Fact: Reading out loud will not help a child sound out unknown words. Instead, he will continue to try to memorize the shape of a word and use pictures and context clues to try and guess it which will not help his reading development. That said, being exposed to the same texts that his or her peers are reading and learning from is very important, so a dyslexic child should be read to (or read along to audiobooks) every day.
- Myth: If you don’t teach a dyslexic child to read by age 9, then it’s too late for them to ever learn how to read.
Fact: It is never too late to improve the reading, spelling, and writing skills of someone with dyslexia.
- Myth: People with dyslexia see things backwards.
Fact: Dyslexics do not see things backwards because dyslexia is not a problem with the eyes. While new research has demonstrated that letter reversals of kindergarten children predicted spelling at 2nd grade, typical learners can reverse letters when intially learning.
- Myth: Dyslexia is a visual problem – dyslexics see words backwards and letters reversed.
Fact: This was proven inaccurate by a study by Professor Frank Vellutino while at the University at Albany. He asked dyslexic and non-dyslexic American students to reproduce a series of Hebrew letters that none of them had ever seen before. The dyslexic students were able to perform the task just as accurately as the non-dyslexic students, showing that their dyslexia did not affect their eyesight.
- Myth: Any child who reverses letters or numbers has dyslexia.
Fact: Up to a certain point, it is considered normal for children to reverse their letters and numbers, and is actually quite common. However, if this does not stop after two years of handwriting instruction, it becomes a red flag for dyslexia.
- Myth: Dyslexic children see things backward (i.e., writing letters and words backward) and reversals are an invariable sign of the disability.
Fact: Many young children reverse letters when learning to write. While it is true that dyslexic children have difficulties attaching the appropriate labels or names to letters and words, there is no evidence that they actually see letters and words backward.
- Myth: Mirror writing is a symptom of dyslexia.
Fact: Backwards writing and reversals of letters and words are common in the early stages of writing development among dyslexic and non-dyslexic children alike. Dyslexic children have problems in naming letters (i.e., remembering and quickly accessing the letter names), but not necessarily in copying them. Because many people erroneously, and incorrectly, believe that letter reversals define dyslexia, the children who do not make letter reversals often go undiagnosed.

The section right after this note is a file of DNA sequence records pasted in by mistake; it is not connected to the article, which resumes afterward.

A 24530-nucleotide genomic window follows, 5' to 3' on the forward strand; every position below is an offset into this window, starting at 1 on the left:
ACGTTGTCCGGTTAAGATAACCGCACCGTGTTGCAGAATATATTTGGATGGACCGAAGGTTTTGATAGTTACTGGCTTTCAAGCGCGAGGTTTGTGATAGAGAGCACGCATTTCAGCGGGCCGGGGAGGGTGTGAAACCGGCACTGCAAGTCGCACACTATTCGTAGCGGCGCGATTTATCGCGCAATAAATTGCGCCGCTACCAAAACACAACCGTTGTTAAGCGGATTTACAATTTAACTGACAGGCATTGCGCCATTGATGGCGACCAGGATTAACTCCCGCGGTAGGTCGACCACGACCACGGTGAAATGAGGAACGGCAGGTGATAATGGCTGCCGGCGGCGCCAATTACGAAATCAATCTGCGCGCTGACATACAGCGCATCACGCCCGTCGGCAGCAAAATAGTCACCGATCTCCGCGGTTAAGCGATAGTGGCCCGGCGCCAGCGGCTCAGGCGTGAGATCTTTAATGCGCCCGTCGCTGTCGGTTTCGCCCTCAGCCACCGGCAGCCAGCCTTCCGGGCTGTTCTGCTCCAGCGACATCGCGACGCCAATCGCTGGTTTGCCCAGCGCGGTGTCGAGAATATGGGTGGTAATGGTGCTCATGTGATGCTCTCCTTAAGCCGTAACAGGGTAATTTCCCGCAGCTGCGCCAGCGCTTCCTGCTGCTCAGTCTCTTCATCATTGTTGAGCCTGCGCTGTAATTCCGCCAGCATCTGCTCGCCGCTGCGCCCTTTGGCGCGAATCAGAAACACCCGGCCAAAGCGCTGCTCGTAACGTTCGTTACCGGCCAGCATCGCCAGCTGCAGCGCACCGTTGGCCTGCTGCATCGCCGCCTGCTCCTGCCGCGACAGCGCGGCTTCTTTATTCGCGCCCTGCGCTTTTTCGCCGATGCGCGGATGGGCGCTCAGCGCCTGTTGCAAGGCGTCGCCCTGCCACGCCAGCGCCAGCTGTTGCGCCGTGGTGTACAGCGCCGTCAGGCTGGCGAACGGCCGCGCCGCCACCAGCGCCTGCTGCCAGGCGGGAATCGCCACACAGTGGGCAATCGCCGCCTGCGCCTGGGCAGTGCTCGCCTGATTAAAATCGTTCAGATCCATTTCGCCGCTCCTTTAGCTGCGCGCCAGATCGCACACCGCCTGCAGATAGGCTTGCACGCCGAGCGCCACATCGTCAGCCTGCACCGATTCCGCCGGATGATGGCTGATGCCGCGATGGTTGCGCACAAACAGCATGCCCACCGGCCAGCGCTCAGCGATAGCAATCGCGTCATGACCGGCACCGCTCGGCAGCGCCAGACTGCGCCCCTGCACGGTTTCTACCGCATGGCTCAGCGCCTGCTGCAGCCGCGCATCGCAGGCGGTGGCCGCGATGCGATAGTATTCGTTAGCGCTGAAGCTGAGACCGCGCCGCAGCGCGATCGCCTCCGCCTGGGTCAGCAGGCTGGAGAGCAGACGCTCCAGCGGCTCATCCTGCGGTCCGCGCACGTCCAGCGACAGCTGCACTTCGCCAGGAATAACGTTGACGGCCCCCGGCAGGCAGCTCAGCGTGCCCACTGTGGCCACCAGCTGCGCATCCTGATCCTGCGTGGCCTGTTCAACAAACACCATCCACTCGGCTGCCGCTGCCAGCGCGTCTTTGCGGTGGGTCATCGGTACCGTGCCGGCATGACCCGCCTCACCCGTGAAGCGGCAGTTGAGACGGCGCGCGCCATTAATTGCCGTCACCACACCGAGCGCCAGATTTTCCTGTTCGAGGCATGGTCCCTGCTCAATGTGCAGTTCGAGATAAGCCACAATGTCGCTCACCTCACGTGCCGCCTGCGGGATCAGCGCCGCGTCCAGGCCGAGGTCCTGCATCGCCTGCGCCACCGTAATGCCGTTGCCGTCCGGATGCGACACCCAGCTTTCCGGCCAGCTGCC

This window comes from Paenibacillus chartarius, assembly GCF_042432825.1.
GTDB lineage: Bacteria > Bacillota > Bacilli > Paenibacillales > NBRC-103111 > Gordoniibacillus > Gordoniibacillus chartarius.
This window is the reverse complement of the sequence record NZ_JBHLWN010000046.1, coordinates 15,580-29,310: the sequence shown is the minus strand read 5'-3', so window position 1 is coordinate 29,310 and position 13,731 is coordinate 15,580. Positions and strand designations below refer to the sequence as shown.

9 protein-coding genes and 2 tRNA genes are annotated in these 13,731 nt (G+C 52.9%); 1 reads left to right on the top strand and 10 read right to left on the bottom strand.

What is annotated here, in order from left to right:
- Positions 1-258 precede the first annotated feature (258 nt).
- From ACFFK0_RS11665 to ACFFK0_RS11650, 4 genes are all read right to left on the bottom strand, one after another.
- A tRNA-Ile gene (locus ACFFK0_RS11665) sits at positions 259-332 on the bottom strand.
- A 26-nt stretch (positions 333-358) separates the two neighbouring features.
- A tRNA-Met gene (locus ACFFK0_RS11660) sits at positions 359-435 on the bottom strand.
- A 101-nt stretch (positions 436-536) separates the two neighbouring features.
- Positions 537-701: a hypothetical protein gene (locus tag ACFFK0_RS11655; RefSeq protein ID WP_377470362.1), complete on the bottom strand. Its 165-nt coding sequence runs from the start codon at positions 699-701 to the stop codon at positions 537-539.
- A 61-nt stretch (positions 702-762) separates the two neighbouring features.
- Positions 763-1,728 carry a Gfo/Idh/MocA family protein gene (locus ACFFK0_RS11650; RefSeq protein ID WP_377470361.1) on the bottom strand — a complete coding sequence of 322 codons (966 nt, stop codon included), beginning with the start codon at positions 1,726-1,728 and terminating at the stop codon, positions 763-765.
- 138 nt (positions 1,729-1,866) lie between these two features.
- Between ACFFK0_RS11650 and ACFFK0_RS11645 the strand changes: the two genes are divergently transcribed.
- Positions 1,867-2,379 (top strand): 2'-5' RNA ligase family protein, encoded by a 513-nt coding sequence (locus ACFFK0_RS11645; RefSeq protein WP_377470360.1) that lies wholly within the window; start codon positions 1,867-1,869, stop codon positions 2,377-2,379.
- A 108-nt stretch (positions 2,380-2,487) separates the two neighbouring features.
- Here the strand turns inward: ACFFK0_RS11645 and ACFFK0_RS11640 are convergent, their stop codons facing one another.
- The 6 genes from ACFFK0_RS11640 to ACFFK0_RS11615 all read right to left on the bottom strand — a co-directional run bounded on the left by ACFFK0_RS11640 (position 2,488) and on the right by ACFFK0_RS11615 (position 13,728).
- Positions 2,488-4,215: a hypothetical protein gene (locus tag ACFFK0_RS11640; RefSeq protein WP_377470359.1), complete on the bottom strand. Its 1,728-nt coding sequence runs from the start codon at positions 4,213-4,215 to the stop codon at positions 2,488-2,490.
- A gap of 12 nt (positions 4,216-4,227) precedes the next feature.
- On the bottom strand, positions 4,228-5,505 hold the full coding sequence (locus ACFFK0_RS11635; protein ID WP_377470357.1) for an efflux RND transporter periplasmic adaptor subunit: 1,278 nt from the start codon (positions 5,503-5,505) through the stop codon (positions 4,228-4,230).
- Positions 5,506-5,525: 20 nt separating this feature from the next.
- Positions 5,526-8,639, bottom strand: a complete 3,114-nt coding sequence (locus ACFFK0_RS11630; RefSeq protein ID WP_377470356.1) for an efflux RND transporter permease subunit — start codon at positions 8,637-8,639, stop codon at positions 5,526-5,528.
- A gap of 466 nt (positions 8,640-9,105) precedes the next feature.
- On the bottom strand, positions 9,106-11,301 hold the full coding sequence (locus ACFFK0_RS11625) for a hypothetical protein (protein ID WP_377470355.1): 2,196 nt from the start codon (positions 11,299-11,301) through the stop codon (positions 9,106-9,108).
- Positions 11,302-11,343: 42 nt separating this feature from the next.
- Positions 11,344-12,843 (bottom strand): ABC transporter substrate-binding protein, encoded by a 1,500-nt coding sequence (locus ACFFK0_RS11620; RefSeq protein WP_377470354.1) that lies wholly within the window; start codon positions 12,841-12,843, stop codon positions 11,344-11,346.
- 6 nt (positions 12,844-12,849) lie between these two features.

- Myth: Intelligence and ability to read are related, so if someone doesn’t read well, they can’t be very smart.
Fact: There is absolutely no relation between dyslexia and IQ. Dyslexics can have high, middle, or low IQ’s just like the rest of the population.
- Myth: Children with dyslexia are just lazy. They should try harder.
Fact: If there is ONE myth that we'd like to see disappear, it is this one. Lack of awareness about the disorder among educators and parents has ofter resulted in the child being branded as "lazy." What frequently happens is that these children learn that they are going to fail at tasks of reading, spelling, and writing; it becomes an attempt at self-preservation (i.e., rather than try and fail, it is safer to just not try or work laboriously to no avail). Research has shown, with the technology of functional magnetic resonance imaging (fMRI), that those with dyslexia use a different part of their brain when reading and working with language. Dyslexic people show an abnormal pattern of brain function when reading: underactivity in some regions, overactivity in another which, according to research, accounts for the difficulty they have in extracting meaning from the printed word. The findings provide evidence that people with dyslexia are not poorly taught, lazy, or stupid, but have an inborn brain difference that has nothing to do with intelligence. If students with dyslexia do not receive the right type of intervention and/or classroom accommodations, they often struggle in school -- despite being bright, motivated, and spending hours on homework assignments.
- Myth: Gifted children cannot be dyslexic or have a learning disability.
Fact: Many dyslexics have very high IQs and have gone on to accomplish outstanding things in their lives. Many famous authors, researchers, actors and actresses, politicians, athletes, and others from all different professions are dyslexic.